By Hillel Aron
By Joseph Tsidulko
By Patrick Range McDonald
By David Futch
By Hillel Aron
By Dennis Romero
By Jill Stewart
By Dennis Romero
THE SYRIAN ISLAM-SPREADER
The floor of the men’s room in the 96th Street mosque was awash in water. To the left of the entrance stood a huge basket of mismatched flip-flops and sandals, to be put on before going inside. Along one wall men sat on marble blocks in front of taps for people to perform their ablutions — washing feet, arms up to the elbow, rinsing nose and eyes — in preparation for prayer. There were no urinals, just a row of cubicles complete with a tap on one side (for more ablutions) and a plastic bucket on the other. Talking in the men’s room is strongly discouraged. Achieving cleanliness before God is a serious business.
It was Friday prayers, the Islamic Sabbath. One Muslim among many, Vincent found a place on the vast carpeted floor of the main prayer room, and was soon swallowed up by the crowd. Topped by a dome, the mosque feels light and airy and comfortable, like the world’s biggest yoga studio. There is an upstairs balcony for the "sisters," a mihrab— a kind of understated altar — and a minbar, or pulpit, an upright latticed box at the top of five carpeted steps from which the imam delivers the khutba, or sermon. There are no pews, no chairs, no furniture of any kind at all — just an immense plush carpet, a calming green with geometric splashes of color, large enough to accommodate several tennis courts. With its informality and stretches of empty space, the mosque can make a church or a cathedral look pointlessly elaborate and ornate, and it feels curiously modern and user-friendly. Except during specific prayer times, you don’t have to be silent in a mosque, and if a cell phone goes off, nobody makes a fuss. On the contrary, two people can sit and talk while, nearby, someone else prays.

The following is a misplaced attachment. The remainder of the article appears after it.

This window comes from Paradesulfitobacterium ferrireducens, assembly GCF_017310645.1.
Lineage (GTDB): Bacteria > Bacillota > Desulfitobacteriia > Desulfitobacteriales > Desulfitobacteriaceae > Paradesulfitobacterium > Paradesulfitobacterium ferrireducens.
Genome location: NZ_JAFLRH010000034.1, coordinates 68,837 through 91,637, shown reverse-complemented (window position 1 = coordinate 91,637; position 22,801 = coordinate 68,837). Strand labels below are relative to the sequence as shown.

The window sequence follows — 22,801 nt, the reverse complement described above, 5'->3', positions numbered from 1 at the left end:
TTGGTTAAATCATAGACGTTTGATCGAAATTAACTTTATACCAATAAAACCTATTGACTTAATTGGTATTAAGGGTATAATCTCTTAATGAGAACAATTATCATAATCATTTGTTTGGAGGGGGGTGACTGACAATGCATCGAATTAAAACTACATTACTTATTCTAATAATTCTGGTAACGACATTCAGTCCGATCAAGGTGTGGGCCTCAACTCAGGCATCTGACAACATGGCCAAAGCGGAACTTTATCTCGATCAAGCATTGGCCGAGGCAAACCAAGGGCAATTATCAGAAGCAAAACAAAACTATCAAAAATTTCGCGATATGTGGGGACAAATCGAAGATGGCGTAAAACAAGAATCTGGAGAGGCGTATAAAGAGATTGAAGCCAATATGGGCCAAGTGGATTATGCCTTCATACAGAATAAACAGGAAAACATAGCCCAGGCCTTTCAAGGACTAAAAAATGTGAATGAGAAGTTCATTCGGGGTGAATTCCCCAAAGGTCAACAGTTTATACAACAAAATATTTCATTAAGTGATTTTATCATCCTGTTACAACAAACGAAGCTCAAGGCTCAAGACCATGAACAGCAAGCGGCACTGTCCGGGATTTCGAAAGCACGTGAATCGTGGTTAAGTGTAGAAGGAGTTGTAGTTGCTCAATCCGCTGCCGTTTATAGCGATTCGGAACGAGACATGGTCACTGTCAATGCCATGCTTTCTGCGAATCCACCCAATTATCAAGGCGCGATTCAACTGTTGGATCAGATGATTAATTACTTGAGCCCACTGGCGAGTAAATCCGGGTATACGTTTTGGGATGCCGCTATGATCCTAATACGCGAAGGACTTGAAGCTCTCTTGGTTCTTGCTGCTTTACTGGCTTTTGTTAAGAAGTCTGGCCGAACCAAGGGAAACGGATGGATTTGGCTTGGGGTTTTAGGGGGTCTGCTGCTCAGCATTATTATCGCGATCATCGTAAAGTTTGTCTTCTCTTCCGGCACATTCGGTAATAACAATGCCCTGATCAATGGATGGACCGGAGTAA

By 1:30 or so, the mosque, both upstairs and down, was packed to overflowing, which meant there were at least 1,300 people there with more lining up outside. (Carpets had been laid out on the grounds to accommodate those who couldn’t get in, and a mountain of castoff shoes was piled up outside the front door.) A slender young woman, veiled in unusually filmy black, rushed in through a side entrance, slipping off a pair of silver-mesh slippers before continuing barefoot on her way up to the balcony. The shoes were inlaid with a beaded flower pattern, and the label on the insole said "SWEET." Lying on the marble floor, inches from the carpet, they looked deliciously sinful.